Page 12

10

Quaresma, R. F. C., Silva, S. P. R., Marreiros, C. G.

4.2 E-mail management Regarding the number of messages received, sent and read daily (Table II), it is worth noting that the number of incoming messages exceeds the number of messages sent and read. The justification for this difference may be related to the fact that some of the messages received are spam, so they need not to be read or answered. In the study by Fallows (2002) this phenomenon was also revealed, that is, also in the U.S. in 2002 the number of messages received exceeded the number of messages sent. TABLE II.

E-MAIL RECEIVED, SENT AND READ

Usually‌

Count

%

Less than 10

246

20.0

Messages received

10 to 20

697

56.7

per day

21 to 50

209

17.0

More than 50

77

6.3

Less than 10

814

66.2

Messages sent

10 to 20

328

26.7

per day

21 to 50

68

5.5

More than 50

19

1.5

Less than 10

599

48.7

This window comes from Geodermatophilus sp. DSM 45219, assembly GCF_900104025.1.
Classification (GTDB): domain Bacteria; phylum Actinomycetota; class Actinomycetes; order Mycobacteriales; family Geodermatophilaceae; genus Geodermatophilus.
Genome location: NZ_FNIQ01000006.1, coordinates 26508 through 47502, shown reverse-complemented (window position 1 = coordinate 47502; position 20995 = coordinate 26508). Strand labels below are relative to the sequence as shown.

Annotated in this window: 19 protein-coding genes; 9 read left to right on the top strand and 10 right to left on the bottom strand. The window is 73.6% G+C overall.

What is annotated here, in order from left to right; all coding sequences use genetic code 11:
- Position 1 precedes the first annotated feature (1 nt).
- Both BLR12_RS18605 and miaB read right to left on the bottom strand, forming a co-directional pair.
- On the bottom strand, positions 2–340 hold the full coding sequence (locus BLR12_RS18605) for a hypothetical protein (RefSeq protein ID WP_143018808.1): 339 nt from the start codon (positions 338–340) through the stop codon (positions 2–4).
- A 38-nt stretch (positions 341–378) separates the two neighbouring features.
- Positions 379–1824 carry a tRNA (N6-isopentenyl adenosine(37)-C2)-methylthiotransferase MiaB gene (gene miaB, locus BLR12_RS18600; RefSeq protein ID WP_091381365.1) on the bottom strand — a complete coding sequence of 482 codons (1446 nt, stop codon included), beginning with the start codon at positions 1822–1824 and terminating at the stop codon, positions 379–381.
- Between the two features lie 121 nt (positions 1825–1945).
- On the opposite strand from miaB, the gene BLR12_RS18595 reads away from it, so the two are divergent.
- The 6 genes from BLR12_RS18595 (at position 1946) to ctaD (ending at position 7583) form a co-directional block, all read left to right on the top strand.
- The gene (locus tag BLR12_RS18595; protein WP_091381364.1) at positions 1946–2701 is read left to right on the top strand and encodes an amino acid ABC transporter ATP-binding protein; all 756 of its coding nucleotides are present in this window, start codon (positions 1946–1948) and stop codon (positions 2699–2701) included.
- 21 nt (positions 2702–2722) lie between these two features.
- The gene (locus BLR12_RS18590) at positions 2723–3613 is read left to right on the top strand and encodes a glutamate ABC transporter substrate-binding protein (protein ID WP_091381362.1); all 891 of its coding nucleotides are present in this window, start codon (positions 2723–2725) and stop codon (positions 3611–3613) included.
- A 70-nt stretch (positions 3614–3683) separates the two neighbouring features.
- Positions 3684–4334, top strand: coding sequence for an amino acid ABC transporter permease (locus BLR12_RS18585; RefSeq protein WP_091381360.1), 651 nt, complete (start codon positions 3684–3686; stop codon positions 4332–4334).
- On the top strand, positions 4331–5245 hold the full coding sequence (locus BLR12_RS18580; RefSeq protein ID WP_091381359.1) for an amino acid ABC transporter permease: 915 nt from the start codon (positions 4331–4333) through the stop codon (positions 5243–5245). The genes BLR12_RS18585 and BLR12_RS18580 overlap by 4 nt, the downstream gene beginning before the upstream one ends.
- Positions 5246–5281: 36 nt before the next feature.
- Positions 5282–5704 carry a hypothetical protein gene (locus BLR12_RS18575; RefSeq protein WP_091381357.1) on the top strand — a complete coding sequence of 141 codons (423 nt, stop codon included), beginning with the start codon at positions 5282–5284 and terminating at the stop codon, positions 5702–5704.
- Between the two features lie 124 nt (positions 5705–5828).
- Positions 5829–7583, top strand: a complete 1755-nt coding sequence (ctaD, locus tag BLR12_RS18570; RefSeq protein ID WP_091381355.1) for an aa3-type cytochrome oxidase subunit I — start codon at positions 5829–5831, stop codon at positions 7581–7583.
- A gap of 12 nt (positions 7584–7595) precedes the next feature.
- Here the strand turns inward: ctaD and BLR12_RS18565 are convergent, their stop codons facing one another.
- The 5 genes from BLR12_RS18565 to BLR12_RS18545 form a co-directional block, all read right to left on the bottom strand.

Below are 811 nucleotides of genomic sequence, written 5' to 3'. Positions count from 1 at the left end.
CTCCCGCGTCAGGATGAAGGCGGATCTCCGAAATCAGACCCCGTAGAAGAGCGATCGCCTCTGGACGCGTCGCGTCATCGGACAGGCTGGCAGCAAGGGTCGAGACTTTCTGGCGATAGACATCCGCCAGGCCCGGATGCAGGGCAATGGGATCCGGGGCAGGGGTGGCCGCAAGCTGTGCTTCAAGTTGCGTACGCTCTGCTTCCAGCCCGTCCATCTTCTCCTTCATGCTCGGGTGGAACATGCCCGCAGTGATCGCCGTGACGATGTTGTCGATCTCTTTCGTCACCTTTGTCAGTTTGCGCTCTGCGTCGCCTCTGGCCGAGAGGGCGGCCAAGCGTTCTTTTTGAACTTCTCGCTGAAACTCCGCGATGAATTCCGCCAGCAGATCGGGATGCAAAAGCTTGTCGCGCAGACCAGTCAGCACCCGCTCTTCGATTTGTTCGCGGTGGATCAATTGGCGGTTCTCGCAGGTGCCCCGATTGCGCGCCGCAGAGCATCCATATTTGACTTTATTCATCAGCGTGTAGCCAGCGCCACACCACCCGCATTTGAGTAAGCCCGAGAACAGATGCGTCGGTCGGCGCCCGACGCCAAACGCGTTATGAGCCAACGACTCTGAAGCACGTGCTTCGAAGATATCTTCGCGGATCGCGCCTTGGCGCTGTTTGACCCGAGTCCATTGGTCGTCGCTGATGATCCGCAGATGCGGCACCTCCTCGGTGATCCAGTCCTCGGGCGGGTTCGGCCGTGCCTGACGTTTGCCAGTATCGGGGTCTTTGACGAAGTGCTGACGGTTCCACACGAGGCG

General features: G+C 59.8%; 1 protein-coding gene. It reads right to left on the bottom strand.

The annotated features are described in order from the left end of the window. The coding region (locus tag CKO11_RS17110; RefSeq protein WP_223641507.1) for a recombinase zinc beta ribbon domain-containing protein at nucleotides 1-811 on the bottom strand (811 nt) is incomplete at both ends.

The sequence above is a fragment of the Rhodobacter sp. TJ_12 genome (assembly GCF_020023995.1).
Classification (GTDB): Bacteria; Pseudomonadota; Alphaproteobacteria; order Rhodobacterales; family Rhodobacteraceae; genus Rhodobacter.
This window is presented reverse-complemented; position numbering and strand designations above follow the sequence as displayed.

Messages read

10 to 20

395

32.1

per day

21 to 50

181

14.7

More than 50

54

4.4

In relation to time consumed with e-mail daily, 54.2% of respondents spend approximately 15 minutes per day with e-mail, 30.7% approximately 1 hour, 7.2% approximately 2 hours, and 7.9% over 2 hours. In the study by Fallows (2002), 50% of American workers reported spending less than 1 hour daily with e-mail and 23% only 15 minutes. Comparing these figures with those of our study, we can say that, on average, Portuguese respondents spend less time than Americans with e-mail. This difference can be explained by the fact that the levels of digital literacy are different in the two countries – it is normal that in countries like the United States, where there is a higher percentage of "knowledge workers", the time devoted to e-mail is higher than in other countries. The number of messages in the "Inbox" folder, the oldest message in that folder and the number of folders defined by the user in the e-mail software were also reported by respondents (Table III).

JISTEM, Brazil Vol. 10, No.1, Jan/Apr 2013, pp. 05-20

www.jistem.fea.usp.br

Volume X - Number I  

First number of the 10th edition of the JISTEM (Journal of Information Systems and Technology)

Advertisement